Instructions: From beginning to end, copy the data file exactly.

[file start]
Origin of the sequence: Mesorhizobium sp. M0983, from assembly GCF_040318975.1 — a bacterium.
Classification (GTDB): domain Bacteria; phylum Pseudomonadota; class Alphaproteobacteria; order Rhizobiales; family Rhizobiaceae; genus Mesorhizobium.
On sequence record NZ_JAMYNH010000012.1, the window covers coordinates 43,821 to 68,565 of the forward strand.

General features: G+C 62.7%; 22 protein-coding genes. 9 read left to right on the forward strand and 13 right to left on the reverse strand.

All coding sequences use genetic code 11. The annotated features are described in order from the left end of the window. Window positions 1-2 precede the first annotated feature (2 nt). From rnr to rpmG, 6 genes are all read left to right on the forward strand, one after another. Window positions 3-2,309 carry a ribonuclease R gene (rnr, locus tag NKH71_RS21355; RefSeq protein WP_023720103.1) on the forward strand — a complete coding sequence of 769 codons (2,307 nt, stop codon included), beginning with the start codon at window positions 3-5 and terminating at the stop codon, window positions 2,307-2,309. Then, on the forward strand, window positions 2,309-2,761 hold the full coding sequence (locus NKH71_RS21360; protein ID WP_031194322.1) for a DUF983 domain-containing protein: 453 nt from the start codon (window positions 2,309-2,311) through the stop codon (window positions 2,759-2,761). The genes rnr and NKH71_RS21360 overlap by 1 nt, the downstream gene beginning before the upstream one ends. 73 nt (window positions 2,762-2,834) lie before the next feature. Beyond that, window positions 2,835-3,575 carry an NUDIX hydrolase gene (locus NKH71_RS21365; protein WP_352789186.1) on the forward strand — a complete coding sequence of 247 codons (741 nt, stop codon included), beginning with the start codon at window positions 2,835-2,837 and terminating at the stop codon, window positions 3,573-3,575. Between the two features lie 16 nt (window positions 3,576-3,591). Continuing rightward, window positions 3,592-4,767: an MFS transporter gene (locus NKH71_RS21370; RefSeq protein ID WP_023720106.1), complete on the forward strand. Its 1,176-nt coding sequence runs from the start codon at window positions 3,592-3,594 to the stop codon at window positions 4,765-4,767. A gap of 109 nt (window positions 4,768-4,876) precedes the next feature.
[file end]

Origin of the sequence: Mesorhizobium sp. M0983, from assembly GCF_040318975.1 — a bacterium.
Classification (GTDB): domain Bacteria; phylum Pseudomonadota; class Alphaproteobacteria; order Rhizobiales; family Rhizobiaceae; genus Mesorhizobium.
On sequence record NZ_JAMYNH010000012.1, the window covers coordinates 43,821 to 68,565 of the forward strand.

General features: G+C 62.7%; 22 protein-coding genes. 9 read left to right on the forward strand and 13 right to left on the reverse strand.

All coding sequences use genetic code 11. The annotated features are described in order from the left end of the window. Window positions 1-2 precede the first annotated feature (2 nt). From rnr to rpmG, 6 genes are all read left to right on the forward strand, one after another. Window positions 3-2,309 carry a ribonuclease R gene (rnr, locus tag NKH71_RS21355; RefSeq protein WP_023720103.1) on the forward strand — a complete coding sequence of 769 codons (2,307 nt, stop codon included), beginning with the start codon at window positions 3-5 and terminating at the stop codon, window positions 2,307-2,309. Then, on the forward strand, window positions 2,309-2,761 hold the full coding sequence (locus NKH71_RS21360; protein ID WP_031194322.1) for a DUF983 domain-containing protein: 453 nt from the start codon (window positions 2,309-2,311) through the stop codon (window positions 2,759-2,761). The genes rnr and NKH71_RS21360 overlap by 1 nt, the downstream gene beginning before the upstream one ends. 73 nt (window positions 2,762-2,834) lie before the next feature. Beyond that, window positions 2,835-3,575 carry an NUDIX hydrolase gene (locus NKH71_RS21365; protein WP_352789186.1) on the forward strand — a complete coding sequence of 247 codons (741 nt, stop codon included), beginning with the start codon at window positions 2,835-2,837 and terminating at the stop codon, window positions 3,573-3,575. Between the two features lie 16 nt (window positions 3,576-3,591). Continuing rightward, window positions 3,592-4,767: an MFS transporter gene (locus NKH71_RS21370; RefSeq protein ID WP_023720106.1), complete on the forward strand. Its 1,176-nt coding sequence runs from the start codon at window positions 3,592-3,594 to the stop codon at window positions 4,765-4,767. A gap of 109 nt (window positions 4,768-4,876) precedes the next feature.